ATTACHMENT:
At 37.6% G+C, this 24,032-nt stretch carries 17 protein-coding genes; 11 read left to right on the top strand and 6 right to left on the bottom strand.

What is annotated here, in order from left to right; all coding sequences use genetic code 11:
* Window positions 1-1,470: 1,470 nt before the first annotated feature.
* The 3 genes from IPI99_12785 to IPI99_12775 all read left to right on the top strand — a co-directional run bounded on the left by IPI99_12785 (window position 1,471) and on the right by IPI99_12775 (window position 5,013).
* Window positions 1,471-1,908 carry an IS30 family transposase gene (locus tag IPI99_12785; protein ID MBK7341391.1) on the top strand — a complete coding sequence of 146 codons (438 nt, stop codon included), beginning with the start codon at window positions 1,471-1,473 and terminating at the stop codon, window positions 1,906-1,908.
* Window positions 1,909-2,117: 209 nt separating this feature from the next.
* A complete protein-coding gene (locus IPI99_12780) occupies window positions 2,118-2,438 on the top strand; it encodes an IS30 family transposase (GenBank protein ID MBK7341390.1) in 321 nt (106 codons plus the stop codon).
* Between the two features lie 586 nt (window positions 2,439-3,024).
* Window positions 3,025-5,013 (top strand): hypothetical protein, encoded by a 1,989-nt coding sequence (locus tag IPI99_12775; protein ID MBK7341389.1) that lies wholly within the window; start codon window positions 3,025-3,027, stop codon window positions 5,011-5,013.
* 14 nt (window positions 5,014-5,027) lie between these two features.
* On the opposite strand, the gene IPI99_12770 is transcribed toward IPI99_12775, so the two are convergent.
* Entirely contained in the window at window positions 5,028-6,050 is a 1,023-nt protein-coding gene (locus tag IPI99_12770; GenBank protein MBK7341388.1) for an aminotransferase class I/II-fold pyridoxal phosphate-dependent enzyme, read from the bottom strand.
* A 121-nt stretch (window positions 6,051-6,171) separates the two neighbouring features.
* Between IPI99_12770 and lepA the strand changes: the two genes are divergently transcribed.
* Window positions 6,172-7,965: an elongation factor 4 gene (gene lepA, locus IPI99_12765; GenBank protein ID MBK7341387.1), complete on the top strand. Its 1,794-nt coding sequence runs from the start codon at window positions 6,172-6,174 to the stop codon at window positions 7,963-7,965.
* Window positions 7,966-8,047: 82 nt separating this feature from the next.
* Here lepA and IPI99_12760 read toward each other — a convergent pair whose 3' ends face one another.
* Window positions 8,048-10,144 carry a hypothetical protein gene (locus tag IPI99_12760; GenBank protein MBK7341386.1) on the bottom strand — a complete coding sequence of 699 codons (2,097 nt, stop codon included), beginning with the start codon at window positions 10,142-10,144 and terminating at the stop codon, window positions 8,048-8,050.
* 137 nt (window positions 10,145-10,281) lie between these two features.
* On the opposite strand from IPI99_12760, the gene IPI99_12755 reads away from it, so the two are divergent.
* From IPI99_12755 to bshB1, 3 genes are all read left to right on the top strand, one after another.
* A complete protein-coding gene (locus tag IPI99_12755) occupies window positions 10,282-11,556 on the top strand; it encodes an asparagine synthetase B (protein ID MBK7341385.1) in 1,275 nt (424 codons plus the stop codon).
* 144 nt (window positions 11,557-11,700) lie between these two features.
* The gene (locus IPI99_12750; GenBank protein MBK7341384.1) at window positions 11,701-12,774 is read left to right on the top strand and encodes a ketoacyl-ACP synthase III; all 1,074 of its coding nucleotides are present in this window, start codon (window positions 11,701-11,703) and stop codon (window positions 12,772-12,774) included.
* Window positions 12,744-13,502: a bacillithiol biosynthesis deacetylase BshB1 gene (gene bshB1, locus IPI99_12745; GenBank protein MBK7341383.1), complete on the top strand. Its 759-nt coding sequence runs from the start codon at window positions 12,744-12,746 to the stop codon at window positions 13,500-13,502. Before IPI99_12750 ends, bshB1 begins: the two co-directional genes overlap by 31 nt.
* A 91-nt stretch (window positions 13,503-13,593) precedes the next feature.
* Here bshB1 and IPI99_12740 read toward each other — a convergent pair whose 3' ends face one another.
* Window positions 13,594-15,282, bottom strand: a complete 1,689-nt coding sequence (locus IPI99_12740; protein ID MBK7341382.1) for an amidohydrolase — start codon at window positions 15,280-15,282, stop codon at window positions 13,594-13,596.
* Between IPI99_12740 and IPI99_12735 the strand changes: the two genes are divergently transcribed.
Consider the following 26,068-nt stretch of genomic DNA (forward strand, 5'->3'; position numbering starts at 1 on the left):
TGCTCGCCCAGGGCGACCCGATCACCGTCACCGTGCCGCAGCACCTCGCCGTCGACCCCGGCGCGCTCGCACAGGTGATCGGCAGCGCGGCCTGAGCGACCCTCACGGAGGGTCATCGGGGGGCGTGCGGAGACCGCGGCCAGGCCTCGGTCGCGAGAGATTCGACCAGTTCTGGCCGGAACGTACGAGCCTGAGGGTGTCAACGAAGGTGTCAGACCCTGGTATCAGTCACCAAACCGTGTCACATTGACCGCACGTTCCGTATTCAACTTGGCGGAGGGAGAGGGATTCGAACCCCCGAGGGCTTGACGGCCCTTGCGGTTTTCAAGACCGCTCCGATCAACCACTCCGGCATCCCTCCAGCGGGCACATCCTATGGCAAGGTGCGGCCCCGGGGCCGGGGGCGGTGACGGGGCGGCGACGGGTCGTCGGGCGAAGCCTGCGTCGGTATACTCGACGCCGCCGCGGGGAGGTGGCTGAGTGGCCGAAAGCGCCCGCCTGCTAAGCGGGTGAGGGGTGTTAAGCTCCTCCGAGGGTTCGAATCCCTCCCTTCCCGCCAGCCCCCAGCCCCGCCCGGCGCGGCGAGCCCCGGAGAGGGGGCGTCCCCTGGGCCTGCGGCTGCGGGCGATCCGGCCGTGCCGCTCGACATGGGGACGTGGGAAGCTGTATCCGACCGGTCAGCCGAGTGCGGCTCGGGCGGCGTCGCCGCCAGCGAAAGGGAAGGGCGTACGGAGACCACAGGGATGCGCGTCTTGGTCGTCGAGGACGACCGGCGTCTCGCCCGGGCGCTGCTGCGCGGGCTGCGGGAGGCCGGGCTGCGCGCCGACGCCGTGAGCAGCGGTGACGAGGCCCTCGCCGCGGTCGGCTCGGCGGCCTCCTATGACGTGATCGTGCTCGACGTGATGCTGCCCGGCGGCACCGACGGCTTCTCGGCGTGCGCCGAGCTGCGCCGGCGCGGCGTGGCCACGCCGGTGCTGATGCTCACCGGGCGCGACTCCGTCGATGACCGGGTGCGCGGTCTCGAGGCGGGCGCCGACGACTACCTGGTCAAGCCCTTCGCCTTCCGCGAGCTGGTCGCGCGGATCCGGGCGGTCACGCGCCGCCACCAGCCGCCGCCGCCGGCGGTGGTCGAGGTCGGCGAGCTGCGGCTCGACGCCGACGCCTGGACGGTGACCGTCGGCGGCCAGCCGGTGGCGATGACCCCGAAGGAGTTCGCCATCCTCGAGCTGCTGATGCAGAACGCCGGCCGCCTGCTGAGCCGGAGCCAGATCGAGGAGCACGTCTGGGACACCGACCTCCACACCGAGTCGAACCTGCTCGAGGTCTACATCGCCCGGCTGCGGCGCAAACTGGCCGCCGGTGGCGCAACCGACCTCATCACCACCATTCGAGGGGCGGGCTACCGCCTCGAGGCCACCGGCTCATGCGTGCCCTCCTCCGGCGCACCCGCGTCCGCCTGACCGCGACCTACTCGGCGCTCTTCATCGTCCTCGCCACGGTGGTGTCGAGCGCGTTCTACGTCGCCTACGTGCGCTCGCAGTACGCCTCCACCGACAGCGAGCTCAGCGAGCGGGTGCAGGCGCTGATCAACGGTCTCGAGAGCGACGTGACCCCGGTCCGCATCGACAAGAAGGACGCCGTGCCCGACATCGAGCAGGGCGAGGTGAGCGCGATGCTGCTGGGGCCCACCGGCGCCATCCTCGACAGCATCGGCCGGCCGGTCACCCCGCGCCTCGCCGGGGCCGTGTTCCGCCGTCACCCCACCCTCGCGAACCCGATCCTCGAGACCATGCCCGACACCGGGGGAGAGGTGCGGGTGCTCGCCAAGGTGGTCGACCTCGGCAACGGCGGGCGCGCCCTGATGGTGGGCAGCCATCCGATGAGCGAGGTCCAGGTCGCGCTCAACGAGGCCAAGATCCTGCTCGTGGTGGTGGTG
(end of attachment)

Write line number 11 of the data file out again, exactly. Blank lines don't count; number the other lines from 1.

* On the opposite strand, the gene IPI99_12770 is transcribed toward IPI99_12775, so the two are convergent.